10:30-10:45 am

Break

*

10:45-11:45 am

Breakout Sessions

Title: What just happened? Student Resources, Conduct, and Discipline in a Hybrid Learning Environment

Track: What Just Happened? Tips for Pandemic Learning

Presenters: Rachel Brown, Michael Martinez Sachs

Abstract: In this session, the College’s Dean of Students and the Student Conduct Office will cover student services and classroom management techniques for online and hybrid online/in person classes, based on the university’s current plan to offer both remote, in-person, and possibly hybrid classes for Spring 2022. Remote learning platforms such as Blackboard and Zoom present unique challenges for providing students with appropriate resources; maintaining community standards; and holding students accountable for misconduct. Some examples the Conduct Office handled in the Spring and Fall 2021 hybrid/remote semesters include students not following instructors’ guidelines for confirming attendance and participation in class sessions; students sharing personal/private/inappropriate information about themselves or their classmates in online discussions and chatrooms; and “Zoom bombing” and other types of intrusions by hackers or trolls into video conference calls. We will discuss the services available to students through our offices for Counseling, emergency funding, and Diversity and Inclusion; communicating appropriate “netiquette” to students; behavioral expectations in an online environment; and procedures for reporting suspected incidents of misconduct.

 

Title: Accommodation vs. Modification: Designing a More Inclusive and Digitally-Responsive Curriculum

Track: Yes! We Can! DEI & Active Learning

Presenter: Mohammad Hamad

Abstract: In this session, I will explore the intersections of class, ability and technology using the Universal Design for Learning Guidelines as an analytical framework for reimagining instructional design. To design a more inclusive pedagogy, educators must understand how positive learning outcomes can drive student empowerment and the role that we play in driving justice-centered outcomes. While student demographics continue to shift, the demand to remain technologically-responsive in our classrooms will increase. This reality creates a sense of urgency on our part to prepare students with the knowledge and tools that they need to achieve their greatest potential, in and out of the classroom.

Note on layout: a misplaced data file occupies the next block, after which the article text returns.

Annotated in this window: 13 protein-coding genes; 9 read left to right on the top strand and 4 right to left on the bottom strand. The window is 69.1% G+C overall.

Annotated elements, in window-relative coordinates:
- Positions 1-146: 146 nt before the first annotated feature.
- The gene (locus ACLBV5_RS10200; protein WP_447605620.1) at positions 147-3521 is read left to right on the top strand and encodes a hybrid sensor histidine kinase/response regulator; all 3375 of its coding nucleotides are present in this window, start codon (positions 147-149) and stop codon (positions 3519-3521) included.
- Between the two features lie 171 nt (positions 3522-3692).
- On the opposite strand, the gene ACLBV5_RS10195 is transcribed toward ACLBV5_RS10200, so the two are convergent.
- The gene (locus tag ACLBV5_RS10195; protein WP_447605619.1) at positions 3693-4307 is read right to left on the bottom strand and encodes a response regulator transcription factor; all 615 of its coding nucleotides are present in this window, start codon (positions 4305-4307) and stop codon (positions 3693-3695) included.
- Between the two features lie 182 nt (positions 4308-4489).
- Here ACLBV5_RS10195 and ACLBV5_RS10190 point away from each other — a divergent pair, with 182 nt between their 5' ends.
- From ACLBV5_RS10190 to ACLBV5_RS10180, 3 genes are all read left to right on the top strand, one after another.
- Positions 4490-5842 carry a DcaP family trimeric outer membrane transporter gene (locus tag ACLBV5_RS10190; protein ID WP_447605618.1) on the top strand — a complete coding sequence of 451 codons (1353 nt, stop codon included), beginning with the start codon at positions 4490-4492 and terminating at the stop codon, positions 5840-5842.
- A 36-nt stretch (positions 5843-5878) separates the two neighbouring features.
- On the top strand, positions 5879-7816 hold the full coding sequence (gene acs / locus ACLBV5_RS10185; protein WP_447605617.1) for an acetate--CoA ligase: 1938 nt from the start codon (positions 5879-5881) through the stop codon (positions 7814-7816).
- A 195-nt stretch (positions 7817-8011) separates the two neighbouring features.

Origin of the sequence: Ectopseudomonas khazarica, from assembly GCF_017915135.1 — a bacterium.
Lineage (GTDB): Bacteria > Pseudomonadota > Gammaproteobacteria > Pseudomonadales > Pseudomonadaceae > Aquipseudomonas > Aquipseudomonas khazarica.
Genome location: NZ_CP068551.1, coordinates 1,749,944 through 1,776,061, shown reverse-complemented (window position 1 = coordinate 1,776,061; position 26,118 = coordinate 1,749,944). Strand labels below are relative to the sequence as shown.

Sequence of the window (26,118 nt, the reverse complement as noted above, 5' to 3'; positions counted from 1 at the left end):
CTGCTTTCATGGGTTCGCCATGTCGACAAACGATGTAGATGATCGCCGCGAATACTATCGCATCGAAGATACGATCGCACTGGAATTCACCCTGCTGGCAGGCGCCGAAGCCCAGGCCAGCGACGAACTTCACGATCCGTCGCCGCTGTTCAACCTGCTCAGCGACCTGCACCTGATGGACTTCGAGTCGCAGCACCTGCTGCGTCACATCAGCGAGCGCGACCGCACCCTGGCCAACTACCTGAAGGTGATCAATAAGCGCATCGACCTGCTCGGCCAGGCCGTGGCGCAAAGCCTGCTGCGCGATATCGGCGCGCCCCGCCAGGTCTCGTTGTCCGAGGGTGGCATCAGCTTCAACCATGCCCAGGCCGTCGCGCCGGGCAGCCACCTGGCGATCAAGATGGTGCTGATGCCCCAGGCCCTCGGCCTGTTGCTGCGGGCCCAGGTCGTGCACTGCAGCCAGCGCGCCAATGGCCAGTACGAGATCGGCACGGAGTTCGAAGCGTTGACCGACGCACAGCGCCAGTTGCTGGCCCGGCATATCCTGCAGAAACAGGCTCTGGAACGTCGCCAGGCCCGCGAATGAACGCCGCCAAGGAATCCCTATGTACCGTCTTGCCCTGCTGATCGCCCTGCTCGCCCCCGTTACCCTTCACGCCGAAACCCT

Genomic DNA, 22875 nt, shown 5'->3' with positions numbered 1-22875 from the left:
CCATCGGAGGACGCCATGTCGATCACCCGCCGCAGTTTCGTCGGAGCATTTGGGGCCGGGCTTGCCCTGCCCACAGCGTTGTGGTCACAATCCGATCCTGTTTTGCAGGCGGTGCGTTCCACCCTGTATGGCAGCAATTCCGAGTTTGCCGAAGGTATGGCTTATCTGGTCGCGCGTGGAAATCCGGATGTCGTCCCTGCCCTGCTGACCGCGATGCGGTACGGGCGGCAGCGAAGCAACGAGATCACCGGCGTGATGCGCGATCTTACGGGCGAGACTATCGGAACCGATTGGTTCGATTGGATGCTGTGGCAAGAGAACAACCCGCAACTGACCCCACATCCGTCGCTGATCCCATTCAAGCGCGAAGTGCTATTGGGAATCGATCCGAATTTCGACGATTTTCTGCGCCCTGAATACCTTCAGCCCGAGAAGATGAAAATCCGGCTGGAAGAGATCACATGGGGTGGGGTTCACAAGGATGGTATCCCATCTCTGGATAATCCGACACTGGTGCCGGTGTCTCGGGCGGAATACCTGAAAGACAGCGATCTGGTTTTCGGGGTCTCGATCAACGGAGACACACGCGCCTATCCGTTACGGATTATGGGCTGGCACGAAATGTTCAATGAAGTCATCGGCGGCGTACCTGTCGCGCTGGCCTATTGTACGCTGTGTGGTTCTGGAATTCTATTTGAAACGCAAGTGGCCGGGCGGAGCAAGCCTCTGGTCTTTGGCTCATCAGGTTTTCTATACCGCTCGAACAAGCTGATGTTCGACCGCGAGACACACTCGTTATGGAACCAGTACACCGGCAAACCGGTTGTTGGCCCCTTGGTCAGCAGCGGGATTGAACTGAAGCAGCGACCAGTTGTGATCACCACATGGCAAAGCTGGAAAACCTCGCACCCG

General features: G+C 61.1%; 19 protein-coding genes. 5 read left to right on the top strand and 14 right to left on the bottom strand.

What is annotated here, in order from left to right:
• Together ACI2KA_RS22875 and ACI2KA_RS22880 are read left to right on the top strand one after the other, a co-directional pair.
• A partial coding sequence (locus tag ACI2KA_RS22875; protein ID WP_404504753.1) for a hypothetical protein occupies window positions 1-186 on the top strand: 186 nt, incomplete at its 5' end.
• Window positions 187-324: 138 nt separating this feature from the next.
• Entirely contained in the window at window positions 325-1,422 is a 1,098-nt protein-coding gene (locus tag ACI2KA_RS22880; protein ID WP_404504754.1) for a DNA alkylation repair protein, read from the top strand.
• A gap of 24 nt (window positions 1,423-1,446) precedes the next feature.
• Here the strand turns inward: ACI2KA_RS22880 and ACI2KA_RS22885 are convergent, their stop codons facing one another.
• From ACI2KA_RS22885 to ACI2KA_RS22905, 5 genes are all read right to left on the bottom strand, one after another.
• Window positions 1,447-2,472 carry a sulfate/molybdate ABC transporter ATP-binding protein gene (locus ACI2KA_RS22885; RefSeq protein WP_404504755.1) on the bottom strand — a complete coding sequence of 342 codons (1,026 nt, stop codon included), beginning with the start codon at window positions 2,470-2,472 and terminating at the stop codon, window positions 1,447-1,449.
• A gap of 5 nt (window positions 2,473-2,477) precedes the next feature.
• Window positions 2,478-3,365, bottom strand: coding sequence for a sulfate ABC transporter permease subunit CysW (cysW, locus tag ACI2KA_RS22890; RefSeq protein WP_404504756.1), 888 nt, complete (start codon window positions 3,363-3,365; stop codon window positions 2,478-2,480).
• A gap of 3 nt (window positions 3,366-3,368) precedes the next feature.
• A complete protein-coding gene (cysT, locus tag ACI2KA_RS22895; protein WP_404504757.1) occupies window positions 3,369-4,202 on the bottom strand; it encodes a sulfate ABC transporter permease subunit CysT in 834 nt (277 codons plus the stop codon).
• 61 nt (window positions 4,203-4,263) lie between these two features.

This session offers a balance between knowledge-sharing and practice. Participants are recommended to bring a SP22 course syllabus and class assignment to the session (in digital or hardcopy format). Be prepared to engage in an interactive exercise where you will apply the knowledge and skills gained to your own course materials.

 

Title: Introduction to Test Construction for Student Assessments

Track: The Proof Is in the Demo: Master Classes in Design

Presenter: Keith A. Markus

Abstract: Student assessments take place inside or outside the classroom. The term ‘assessment’ applies broadly beyond conventional test and quiz formats. The determining factors are (a) that the assessment is consistent and comparable across students and (b) that the assessment is designed to provide some information about the student’s knowledge, skills or abilities (whether graded or not). This session will introduce principles and procedures in test construction (in the above inclusive sense). Topics include alignment with learning objectives, how and why to create a test blueprint and item specifications, common response formats, norm reference versus criterion reference, scoring rubrics, and the three primary features of a good test: fairness, validity and reliability. This session is designed for faculty with no prior background in test theory and will emphasize practical concepts and procedures.

 

Title: Addressing Antisemitism

Track: Justice in Conversation: Supporting Student Identities & Needs

Presenters: Andrew Berezhansky, Erica Calabrese, Frances Zusman, & Tzvia Waronker

Abstract: To help professors recognize, identify, and address Antisemitism in and out of the classroom. We want to help Professors to be able to identify rhetoric that is not just harmful to Jewish students, faculty, and staff, but the kind of language that is pervasive in our society including the lexicon we may ordinarily use.

 

11:45 am-12:45 pm